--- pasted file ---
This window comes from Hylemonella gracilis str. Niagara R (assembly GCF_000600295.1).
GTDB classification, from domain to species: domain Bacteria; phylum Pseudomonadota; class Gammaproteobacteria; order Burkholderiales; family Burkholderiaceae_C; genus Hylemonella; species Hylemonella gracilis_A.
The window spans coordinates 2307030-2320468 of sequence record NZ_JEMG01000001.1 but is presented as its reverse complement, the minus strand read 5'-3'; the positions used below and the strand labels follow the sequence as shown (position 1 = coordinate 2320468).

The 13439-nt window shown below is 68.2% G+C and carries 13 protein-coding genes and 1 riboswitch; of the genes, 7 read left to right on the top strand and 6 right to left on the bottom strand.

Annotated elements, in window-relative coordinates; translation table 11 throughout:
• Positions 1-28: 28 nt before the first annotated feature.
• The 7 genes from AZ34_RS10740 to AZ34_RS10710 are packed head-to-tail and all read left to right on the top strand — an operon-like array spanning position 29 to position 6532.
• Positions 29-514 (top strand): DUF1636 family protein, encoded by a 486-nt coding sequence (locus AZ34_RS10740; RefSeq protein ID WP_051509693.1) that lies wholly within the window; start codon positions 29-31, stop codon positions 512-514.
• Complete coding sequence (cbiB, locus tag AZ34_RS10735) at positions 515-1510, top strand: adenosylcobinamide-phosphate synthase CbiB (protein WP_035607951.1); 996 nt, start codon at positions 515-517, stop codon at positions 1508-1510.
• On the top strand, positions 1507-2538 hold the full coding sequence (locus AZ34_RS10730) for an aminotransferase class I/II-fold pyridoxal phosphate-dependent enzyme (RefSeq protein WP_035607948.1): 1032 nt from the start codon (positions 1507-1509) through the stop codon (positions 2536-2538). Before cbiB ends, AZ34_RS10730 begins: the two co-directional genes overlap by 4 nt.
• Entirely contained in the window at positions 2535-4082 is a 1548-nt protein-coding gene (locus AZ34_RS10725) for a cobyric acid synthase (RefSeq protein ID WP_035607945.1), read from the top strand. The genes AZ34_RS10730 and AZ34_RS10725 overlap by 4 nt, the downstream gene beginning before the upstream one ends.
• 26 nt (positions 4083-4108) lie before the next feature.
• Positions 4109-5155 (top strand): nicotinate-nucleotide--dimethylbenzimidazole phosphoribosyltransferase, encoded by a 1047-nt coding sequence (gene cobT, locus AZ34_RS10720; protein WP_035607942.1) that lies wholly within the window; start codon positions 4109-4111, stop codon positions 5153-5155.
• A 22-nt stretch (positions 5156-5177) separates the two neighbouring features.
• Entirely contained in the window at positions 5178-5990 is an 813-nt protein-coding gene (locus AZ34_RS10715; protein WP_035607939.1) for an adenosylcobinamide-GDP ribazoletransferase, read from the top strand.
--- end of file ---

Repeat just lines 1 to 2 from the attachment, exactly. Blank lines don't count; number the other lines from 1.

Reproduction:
This window comes from Hylemonella gracilis str. Niagara R (assembly GCF_000600295.1).
GTDB classification, from domain to species: domain Bacteria; phylum Pseudomonadota; class Gammaproteobacteria; order Burkholderiales; family Burkholderiaceae_C; genus Hylemonella; species Hylemonella gracilis_A.